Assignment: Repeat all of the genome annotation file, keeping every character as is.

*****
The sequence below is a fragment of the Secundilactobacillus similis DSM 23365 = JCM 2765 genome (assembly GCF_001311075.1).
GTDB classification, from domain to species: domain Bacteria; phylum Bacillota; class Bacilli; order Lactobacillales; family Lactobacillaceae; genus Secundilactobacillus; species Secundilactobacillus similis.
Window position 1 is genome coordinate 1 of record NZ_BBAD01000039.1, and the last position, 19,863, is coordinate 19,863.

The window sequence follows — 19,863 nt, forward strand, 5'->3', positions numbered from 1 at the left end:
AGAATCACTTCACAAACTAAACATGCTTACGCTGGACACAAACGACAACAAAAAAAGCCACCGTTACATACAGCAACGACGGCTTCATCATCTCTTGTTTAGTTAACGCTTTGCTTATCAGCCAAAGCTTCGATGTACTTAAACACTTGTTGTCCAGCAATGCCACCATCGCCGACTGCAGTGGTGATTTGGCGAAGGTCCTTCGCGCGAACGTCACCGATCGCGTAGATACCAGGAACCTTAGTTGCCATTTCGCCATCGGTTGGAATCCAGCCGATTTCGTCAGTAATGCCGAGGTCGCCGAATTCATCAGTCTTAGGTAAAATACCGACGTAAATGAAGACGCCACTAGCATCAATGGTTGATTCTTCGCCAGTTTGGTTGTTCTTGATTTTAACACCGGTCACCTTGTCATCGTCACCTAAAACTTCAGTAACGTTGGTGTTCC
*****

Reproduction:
The sequence below is a fragment of the Secundilactobacillus similis DSM 23365 = JCM 2765 genome (assembly GCF_001311075.1).
GTDB classification, from domain to species: domain Bacteria; phylum Bacillota; class Bacilli; order Lactobacillales; family Lactobacillaceae; genus Secundilactobacillus; species Secundilactobacillus similis.
Window position 1 is genome coordinate 1 of record NZ_BBAD01000039.1, and the last position, 19,863, is coordinate 19,863.

The window sequence follows — 19,863 nt, forward strand, 5'->3', positions numbered from 1 at the left end:
AGAATCACTTCACAAACTAAACATGCTTACGCTGGACACAAACGACAACAAAAAAAGCCACCGTTACATACAGCAACGACGGCTTCATCATCTCTTGTTTAGTTAACGCTTTGCTTATCAGCCAAAGCTTCGATGTACTTAAACACTTGTTGTCCAGCAATGCCACCATCGCCGACTGCAGTGGTGATTTGGCGAAGGTCCTTCGCGCGAACGTCACCGATCGCGTAGATACCAGGAACCTTAGTTGCCATTTCGCCATCGGTTGGAATCCAGCCGATTTCGTCAGTAATGCCGAGGTCGCCGAATTCATCAGTCTTAGGTAAAATACCGACGTAAATGAAGACGCCACTAGCATCAATGGTTGATTCTTCGCCAGTTTGGTTGTTCTTGATTTTAACACCGGTCACCTTGTCATCGTCACCTAAAACTTCAGTAACGTTGGTGTTCC